New Zealand and the Great Depression

It is a trifle unsettling to check out the Geonet pages, notice the large cluster of continuing aftershocks around “25kms east of Seddon”, and then to realise that looking out my window I can more or less see that spot.  It surprises me quite how much damage and disruption Wellington has already had despite being several hundred kilometres from Culverden and the site of Sunday night’s major quake.

US politics and a good book make worthwhile distractions.

I’ve just been reading The Broken Decade: Prosperity, Depression and Recovery in New Zealand 1928-39, by the local historian Malcolm McKinnon.  It is, as far as I’m aware, the first substantial scholarly history of the depression years in New Zealand.

The Great Depression was a tough time for many people in many countries, New Zealand not excluded.

Whereas for the UK, the fall in real per capita GDP wasn’t much larger than the experience in the 2008/09 recession (and the 1930s recovery was faster), in New Zealand real GDP per capita is estimated to have fallen by almost 20 per cent.

nz-great-depressionNo wonder there was a net migration outflow during the Depression –  small, by the standards of some we’ve seen since, but then the travel costs back to the UK were much greater than today’s three hour flight to Sydney, Brisbane or Melbourne.

What made it so tough for New Zealand?  We went into the Depression with staggeringly high levels of debt – high government debt (perhaps around 170 per cent of GDP just before the Depression), and a highly negative net international investment position.  Most of the external debt was owed by the government (central and local), and most government debt was external.  And within New Zealand there was a huge level of farm debt –  mostly not owed to banks (which didn’t do that sort of long-term finance) but to government agencies, non-banks, relatives, and to other individual private sector entities.  Many farmers bought their farm, and the seller (whether family or other) left mortgage funding in the farm to be paid off over the subsequent decades.

When export prices, and consumer prices, fell very sharply, the debt overhangs became much more pronounced.  In respect of the farm debt, wealth was reallocated among New Zealanders (lenders better off, borrowers worse off, at least if debt servicing was maintained).  In respect of the public debt, the servicing burden became much more difficult, and a larger proportion of New Zealand’s nominal GDP has to be devoted to servicing that debt.  Nominal GDP is estimated to have fallen by a third between 1929 and 1932 –  and export receipts fell 40 per cent.  The additional servicing burden was particularly severe on the foreign debt which still had to be serviced in sterling, as New Zealand’s own newly-emerging currency gradually depreciated against sterling.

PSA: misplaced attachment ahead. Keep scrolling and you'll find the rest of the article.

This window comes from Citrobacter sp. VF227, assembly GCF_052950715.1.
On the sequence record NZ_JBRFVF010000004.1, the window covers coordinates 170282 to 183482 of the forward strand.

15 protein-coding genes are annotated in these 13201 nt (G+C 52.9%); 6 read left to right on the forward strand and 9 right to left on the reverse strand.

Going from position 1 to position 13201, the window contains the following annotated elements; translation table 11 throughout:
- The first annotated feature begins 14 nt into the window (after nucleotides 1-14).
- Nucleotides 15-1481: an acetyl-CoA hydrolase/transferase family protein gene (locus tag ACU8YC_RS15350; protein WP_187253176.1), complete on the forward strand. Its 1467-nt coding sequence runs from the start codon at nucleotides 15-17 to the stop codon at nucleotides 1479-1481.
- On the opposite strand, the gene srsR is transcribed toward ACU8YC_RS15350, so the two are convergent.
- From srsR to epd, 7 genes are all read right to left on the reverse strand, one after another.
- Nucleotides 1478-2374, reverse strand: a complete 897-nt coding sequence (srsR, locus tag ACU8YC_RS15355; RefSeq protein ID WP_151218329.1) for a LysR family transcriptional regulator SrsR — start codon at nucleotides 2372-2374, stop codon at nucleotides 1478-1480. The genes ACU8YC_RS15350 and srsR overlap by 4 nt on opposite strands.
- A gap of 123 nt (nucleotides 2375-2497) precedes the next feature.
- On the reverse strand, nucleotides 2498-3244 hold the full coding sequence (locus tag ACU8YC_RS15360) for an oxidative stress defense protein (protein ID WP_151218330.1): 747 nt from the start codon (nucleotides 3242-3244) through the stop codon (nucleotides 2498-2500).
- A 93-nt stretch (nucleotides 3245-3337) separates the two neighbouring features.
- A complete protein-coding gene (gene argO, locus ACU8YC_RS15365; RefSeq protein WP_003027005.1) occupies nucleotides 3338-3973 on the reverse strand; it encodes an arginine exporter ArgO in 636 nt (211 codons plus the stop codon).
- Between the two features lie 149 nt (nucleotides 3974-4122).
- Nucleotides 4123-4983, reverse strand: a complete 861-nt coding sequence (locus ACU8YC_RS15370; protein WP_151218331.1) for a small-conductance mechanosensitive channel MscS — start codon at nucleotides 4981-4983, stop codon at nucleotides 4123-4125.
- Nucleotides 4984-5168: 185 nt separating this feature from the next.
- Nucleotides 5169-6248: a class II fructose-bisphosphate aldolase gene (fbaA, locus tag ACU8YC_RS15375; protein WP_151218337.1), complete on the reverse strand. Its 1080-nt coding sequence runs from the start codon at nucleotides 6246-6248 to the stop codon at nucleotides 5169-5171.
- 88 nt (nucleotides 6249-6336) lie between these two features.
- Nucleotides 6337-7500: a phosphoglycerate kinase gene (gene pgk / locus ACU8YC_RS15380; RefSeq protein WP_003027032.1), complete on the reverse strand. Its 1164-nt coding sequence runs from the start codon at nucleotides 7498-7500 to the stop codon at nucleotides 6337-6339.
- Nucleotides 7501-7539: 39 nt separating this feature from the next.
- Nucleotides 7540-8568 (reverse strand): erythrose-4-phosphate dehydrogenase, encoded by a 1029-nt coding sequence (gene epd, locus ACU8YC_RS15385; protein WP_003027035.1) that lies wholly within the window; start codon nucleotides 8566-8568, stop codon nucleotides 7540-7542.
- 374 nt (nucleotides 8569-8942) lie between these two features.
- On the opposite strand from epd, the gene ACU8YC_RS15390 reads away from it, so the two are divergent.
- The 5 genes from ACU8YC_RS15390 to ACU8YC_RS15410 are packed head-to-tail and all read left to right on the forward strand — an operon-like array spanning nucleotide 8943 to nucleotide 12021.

The extent of the fall in activity in some cyclically-sensitive sectors was pretty stark: building permits issued for new houses and flats fell by almost 80 per cent.

But, no doubt as ever, it wasn’t all contraction and decline.  Electrical appliances were becoming ever more widely adopted, and with it electricity generation continued to expand right through the Depression years.


Perhaps even more striking was dairy sector production and exports.  Sheep numbers in 1935 were almost unchanged from the level in 1929, but the number of dairy cows in milk was 42 per cent higher than in 1929.  And here is total dairy production.


I’m not sure I understand quite what was going on in that sector: presumably some combination of new technology, the desperation that came from the high levels of debt hanging over these farmers, and low  direct marginal production costs (family labour) made it worthwhile to markedly increase cow numbers and overall milk production despite the low international prices for dairy products.

And substantial as the overall drop in real per capita income was, the fall was spread very unevenly across the population (as is no doubt the case in every recession).  Unemployment was high –  estimates vary, but even among adult males the unemployment rate probably peaked near 15 per cent (I’d give you 1991 comparisons if only the Statistics New Zealand website were not down in the earthquake aftermath). And there was a lot of resistance to wage cuts during the Depression, but for many of those who kept their jobs –  and especially those in salaried jobs, not affected by cuts in overtime hours – real purchasing power actually increased during the Depression.  My own grandfathers were in their mid-late 20s when the Depression began –  both were in work throughout, and both bought new houses in the early 1930s.  As McKinnon highlights, as much through his large selection of photos as from the text, “life went on”: society ladies graced race meetings, the All Blacks still played, and so on.

McKinnon’s book advertises itself as focused on the politics of the period, rather than the economics, and although there is a lot of economic-related material in the book, New Zealand is still lacking its first book-length economic history of the era (although of course it is treated to some extent in the few economic histories of New Zealand). Putting New Zealand’s experience systematically in cross-country comparative perspective (eg New Zealand, Australia, Canada, Ireland –  and perhaps Uruguay and Argentina –  and, say, the United States and the United Kingdom) would be fascinating.

It is a richly documented book, but with some gaps.  For a book avowedly focused on the political side, it was surprising that the author had made use of New Zealand official archives, but not those of the UK –  key export market, key source of finance in a stressed period, and of course key international relationship more generally.   And even locally, although the book covers the whole period 1928 to 1939, there is very little attention to developments on the right of politics after 1935, including the formation of the National Party.